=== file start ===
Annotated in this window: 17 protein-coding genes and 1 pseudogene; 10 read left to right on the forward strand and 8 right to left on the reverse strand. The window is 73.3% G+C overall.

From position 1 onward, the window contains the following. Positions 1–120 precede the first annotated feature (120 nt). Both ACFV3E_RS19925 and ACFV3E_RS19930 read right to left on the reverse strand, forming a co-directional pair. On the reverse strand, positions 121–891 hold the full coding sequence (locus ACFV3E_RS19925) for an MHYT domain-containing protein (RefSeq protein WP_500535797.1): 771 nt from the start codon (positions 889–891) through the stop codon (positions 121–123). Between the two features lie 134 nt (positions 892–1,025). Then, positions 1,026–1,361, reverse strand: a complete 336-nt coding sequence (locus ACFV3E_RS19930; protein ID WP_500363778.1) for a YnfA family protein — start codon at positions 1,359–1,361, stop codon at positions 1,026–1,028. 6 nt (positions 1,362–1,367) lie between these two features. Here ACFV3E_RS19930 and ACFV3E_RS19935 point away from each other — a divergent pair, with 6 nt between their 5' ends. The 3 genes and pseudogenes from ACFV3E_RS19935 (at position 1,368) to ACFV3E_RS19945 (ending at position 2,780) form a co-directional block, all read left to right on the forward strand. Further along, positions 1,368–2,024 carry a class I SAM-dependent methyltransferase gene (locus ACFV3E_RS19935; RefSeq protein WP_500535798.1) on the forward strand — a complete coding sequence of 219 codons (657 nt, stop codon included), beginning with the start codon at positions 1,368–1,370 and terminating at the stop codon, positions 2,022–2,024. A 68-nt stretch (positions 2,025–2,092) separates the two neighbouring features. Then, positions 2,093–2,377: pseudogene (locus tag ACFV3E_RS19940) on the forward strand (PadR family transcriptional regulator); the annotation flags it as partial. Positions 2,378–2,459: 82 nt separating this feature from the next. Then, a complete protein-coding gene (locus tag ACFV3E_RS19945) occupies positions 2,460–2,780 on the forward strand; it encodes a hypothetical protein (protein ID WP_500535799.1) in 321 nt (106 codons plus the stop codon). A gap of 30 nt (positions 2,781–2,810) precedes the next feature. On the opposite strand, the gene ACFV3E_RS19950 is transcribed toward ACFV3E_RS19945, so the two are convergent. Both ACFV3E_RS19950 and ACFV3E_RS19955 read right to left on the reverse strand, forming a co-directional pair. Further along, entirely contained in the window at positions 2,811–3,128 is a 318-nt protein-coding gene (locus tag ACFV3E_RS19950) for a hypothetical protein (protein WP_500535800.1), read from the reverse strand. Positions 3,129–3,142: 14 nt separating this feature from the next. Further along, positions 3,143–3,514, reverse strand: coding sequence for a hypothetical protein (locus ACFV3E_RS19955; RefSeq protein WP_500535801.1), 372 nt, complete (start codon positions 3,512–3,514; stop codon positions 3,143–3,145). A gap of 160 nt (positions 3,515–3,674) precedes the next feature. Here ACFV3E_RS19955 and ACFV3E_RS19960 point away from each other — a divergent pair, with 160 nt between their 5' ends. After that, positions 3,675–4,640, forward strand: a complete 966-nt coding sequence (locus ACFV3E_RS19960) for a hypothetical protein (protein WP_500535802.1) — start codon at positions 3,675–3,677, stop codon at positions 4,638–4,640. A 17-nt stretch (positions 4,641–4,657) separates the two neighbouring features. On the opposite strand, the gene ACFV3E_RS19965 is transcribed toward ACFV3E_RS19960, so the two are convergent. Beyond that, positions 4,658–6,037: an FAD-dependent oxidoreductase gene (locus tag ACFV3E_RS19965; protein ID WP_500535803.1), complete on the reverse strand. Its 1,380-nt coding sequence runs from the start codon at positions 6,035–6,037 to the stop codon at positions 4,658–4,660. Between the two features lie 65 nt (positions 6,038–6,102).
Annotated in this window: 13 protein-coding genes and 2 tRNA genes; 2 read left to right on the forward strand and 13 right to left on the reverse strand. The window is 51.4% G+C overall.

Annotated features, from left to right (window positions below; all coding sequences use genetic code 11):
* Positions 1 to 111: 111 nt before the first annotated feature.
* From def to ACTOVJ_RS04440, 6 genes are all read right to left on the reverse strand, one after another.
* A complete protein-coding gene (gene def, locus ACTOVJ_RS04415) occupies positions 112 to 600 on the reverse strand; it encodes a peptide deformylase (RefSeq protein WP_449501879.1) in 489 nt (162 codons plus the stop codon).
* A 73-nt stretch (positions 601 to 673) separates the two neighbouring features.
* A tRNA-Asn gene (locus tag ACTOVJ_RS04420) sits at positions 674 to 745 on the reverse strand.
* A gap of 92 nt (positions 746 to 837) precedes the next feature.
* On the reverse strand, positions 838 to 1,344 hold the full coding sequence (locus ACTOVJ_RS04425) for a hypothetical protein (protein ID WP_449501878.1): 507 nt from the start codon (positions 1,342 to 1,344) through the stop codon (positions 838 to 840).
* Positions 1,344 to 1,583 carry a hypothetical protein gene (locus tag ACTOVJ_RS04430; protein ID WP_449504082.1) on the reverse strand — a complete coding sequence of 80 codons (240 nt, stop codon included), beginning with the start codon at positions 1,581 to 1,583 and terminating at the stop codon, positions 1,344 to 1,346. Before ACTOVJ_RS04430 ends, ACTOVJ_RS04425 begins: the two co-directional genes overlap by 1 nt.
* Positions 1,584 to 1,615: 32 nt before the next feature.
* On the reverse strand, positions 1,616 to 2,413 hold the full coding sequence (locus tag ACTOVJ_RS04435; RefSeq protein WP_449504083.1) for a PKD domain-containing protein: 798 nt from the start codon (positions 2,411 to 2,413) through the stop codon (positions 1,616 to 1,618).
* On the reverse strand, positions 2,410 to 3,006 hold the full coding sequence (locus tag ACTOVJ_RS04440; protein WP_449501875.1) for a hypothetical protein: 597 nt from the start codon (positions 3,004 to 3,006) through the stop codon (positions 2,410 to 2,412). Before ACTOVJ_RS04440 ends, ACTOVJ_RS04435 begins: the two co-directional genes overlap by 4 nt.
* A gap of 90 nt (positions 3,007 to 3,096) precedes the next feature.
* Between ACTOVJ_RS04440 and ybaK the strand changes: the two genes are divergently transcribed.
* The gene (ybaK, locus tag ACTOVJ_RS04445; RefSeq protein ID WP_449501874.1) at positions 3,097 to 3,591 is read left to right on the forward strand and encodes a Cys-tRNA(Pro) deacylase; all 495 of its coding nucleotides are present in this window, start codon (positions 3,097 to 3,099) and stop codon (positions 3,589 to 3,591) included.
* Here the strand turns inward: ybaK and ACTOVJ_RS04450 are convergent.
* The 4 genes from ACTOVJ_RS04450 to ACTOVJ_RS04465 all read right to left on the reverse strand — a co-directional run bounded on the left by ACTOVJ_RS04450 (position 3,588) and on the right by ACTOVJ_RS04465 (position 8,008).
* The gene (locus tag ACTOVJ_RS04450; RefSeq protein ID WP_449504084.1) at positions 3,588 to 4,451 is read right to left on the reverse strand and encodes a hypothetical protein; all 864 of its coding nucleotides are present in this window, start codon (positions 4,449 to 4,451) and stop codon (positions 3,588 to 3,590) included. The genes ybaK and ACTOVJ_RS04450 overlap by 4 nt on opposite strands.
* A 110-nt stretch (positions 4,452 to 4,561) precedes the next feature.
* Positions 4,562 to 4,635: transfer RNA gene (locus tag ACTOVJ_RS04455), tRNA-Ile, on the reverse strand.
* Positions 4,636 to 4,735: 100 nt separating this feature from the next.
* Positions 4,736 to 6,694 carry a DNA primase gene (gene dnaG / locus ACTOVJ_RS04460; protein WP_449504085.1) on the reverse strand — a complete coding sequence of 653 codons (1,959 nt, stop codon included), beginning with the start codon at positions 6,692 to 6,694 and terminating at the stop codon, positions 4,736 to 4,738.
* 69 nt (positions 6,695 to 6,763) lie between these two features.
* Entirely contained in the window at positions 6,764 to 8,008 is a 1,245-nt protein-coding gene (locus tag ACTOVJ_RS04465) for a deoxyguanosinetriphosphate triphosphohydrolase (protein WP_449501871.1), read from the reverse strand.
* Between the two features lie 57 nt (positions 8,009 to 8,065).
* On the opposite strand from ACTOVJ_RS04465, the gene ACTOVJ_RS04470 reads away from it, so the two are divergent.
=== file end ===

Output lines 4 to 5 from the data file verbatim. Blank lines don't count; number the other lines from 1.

Annotated features, from left to right (window positions below; all coding sequences use genetic code 11):
* Positions 1 to 111: 111 nt before the first annotated feature.